Love Letters to Rothko

Lightning Talk
Tim Svenonius, USA

SFMOMA recently launched a program which provides an opportunity for visitors to share their experience using pencils and postcards. Visitors are instructed to draw or describe something that impressed them during their visit; this directive is sometimes followed, often ignored, but the results provide a vivid window into the minds of those who participate.
Blank postcards and pencils are made available in a room between galleries; completed cards can be dropped into wall-mounted ballot boxes. A selection of cards is displayed on the wall in the same room; more highlights are posted regularly to the museum’s Facebook stream.
Responses can be profusely positive, and occasionally downright confrontational. A vast and varied expanse sprawls between those extremes, but in the steady influx of responses we find certain emergent trends. Since participants aren’t likely to see contributions from others, we can be sure most drawings are conceived independently. Yet, they can exhibit remarkable consistency–staff who monitor the steady stream of contributions have marveled at the emergence of genres and sub-genres.
One trend is what we’re calling Love Letters to Rothko’s No. 14 (1960). These follow a fairly standard format: the painting, a popular favorite in the collection, is depicted as installed, dominating a wall. A person or a couple sits serenely on the bench facing the painting, as though entranced. These drawings capture the painting’s tranquilizing spell, and surely attest to a firsthand experience.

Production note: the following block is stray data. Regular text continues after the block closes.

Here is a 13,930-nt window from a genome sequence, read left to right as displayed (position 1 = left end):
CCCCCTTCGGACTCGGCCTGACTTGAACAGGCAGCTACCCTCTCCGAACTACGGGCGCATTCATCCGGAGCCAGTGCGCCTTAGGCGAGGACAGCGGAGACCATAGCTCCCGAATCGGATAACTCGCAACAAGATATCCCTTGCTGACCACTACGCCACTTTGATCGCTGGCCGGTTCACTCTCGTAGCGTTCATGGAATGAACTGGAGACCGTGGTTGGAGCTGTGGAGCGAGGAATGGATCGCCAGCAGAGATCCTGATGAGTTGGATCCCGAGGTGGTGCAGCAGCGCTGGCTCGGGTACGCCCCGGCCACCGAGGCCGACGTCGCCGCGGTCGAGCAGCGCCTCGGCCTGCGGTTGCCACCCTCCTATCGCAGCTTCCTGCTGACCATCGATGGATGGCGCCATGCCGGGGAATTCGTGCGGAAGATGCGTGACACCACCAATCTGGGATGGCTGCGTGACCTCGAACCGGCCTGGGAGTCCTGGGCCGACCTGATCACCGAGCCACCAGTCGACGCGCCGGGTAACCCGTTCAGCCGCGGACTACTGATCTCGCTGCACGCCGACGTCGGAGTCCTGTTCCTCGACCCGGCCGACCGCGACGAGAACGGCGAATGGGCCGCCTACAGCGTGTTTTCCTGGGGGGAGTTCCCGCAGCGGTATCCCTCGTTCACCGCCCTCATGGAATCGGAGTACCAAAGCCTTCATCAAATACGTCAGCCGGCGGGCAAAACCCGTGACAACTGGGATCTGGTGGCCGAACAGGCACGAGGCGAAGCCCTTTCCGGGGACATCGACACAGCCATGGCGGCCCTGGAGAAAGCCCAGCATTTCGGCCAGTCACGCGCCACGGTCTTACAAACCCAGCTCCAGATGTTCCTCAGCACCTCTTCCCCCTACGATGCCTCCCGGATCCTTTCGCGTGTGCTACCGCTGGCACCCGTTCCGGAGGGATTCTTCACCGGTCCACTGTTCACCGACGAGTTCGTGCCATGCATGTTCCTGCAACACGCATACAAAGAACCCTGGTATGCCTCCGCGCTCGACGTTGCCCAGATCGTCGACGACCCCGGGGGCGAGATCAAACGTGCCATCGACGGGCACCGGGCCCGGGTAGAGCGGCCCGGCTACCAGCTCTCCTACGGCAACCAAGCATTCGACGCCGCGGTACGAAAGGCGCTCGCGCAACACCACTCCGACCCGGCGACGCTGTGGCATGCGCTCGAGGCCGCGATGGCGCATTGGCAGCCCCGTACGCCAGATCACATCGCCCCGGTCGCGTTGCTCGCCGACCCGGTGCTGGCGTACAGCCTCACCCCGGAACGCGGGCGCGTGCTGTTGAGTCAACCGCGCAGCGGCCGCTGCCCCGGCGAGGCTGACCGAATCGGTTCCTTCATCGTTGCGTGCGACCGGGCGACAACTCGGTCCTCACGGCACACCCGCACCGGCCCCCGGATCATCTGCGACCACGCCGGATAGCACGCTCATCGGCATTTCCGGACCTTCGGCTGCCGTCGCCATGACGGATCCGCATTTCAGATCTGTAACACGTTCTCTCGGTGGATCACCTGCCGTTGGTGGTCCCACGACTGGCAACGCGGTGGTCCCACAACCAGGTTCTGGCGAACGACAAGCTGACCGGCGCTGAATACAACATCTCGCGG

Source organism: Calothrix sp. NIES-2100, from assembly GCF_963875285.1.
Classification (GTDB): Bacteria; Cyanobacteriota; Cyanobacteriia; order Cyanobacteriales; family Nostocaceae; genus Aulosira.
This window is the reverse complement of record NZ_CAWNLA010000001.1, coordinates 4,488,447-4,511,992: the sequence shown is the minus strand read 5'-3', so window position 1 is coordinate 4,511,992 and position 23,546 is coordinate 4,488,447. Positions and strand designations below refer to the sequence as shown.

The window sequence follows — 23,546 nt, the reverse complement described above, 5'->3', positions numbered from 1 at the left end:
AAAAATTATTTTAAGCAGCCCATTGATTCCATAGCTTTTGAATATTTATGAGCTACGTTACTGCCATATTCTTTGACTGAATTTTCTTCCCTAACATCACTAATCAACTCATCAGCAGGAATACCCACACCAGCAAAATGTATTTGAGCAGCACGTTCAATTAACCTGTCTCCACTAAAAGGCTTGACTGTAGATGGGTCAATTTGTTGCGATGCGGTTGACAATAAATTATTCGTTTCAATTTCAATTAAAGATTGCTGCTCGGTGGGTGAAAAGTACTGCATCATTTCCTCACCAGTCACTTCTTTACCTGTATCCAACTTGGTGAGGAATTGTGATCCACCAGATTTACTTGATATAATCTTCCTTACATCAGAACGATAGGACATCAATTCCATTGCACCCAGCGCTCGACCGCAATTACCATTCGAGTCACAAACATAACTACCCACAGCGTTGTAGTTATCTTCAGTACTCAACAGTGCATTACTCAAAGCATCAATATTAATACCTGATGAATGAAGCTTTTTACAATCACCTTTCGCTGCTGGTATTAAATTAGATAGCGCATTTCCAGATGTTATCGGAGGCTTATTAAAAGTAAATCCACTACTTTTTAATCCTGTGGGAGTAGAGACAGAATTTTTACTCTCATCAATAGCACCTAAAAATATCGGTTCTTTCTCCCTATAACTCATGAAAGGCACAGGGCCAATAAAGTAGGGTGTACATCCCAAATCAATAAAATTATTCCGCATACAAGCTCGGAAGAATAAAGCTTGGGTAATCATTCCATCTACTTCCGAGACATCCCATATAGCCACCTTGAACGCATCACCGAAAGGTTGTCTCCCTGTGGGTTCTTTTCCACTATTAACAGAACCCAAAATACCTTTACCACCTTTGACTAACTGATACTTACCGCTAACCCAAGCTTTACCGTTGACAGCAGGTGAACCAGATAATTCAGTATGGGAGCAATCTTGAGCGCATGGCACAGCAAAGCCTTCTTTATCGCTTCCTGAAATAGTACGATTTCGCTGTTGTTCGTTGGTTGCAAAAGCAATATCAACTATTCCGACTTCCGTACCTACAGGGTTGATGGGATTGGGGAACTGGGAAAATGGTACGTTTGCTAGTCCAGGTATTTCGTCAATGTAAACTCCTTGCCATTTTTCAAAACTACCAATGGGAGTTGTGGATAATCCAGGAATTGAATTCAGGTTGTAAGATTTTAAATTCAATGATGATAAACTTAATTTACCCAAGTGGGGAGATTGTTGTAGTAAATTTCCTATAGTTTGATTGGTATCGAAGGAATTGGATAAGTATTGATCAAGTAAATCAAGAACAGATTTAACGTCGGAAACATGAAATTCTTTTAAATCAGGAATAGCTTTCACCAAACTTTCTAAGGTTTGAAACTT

Another genre within the corpus is the “I don’t get it” form (IDGI, hereafter).  Like love letters to Rothko, they follow a fairly predictable format. A figure stands in front of an artwork, sometimes scratching their chin, or arms folded, with the words “I don’t get it” inscribed. Sometimes the source of bafflement is shown: a one-color canvas or a set of scribbly marks.
If we choose to decipher the IDGI cards, what message should we take from them–a general vote against monochrome paintings or painterly abstraction?  We may conclude that many visitors don’t know what to make of all-black or all-white paintings, or paintings consisting of scribbly marks. One could go so far as to say that they may feel stupid in the presence of works they don’t understand, and that being made to feel stupid provokes hostility and resentment. But there is something more complex at hand if the visitor expresses their point of view by drawing a cartoon, which by some measures attests to genuine engagement.
A genre related to the “I don’t get it” cards are the “I could do that” drawings (ICDT). These usually show a figure in front of a work (monochrome or scribbly) saying “I could do that.” but a sub-genre within this group adds the retort “why don’t you?”
In a spectrum that runs from glowing, love-letter adulation to annoyed alienation, these smirky “why don’t you” cards create an ambiguous kink in the quantifiable arc. Are the authors of these drawings the defenders of mute monochromes and painterly abstractions? Have they recently matured from their “I could do that” phase? We would love to know the answers, but of course the deciphering of these cards is a difficult task, not so different from deciphering contemporary paintings. This lightning talk uses a selection of these postcards and pairs them with some of the complex questions they provoke.